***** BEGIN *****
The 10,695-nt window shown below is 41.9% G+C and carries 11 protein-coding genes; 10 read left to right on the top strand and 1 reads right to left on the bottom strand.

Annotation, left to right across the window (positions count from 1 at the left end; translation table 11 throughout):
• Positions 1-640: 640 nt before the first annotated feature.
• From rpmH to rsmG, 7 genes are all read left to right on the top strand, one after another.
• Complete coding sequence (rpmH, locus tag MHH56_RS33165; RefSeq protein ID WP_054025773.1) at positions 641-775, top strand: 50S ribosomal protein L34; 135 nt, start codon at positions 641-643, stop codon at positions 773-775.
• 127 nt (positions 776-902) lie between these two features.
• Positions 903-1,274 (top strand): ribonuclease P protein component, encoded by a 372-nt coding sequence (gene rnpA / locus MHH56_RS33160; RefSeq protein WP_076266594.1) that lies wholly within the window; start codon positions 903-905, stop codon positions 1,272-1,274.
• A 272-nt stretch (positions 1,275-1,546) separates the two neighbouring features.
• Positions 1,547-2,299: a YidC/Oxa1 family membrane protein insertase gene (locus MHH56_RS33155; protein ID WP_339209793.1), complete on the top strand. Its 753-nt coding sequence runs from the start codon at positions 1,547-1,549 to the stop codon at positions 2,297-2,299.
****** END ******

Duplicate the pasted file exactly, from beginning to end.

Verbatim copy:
The 10,695-nt window shown below is 41.9% G+C and carries 11 protein-coding genes; 10 read left to right on the top strand and 1 reads right to left on the bottom strand.

Annotation, left to right across the window (positions count from 1 at the left end; translation table 11 throughout):
• Positions 1-640: 640 nt before the first annotated feature.
• From rpmH to rsmG, 7 genes are all read left to right on the top strand, one after another.
• Complete coding sequence (rpmH, locus tag MHH56_RS33165; RefSeq protein ID WP_054025773.1) at positions 641-775, top strand: 50S ribosomal protein L34; 135 nt, start codon at positions 641-643, stop codon at positions 773-775.
• 127 nt (positions 776-902) lie between these two features.
• Positions 903-1,274 (top strand): ribonuclease P protein component, encoded by a 372-nt coding sequence (gene rnpA / locus MHH56_RS33160; RefSeq protein WP_076266594.1) that lies wholly within the window; start codon positions 903-905, stop codon positions 1,272-1,274.
• A 272-nt stretch (positions 1,275-1,546) separates the two neighbouring features.
• Positions 1,547-2,299: a YidC/Oxa1 family membrane protein insertase gene (locus MHH56_RS33155; protein ID WP_339209793.1), complete on the top strand. Its 753-nt coding sequence runs from the start codon at positions 1,547-1,549 to the stop codon at positions 2,297-2,299.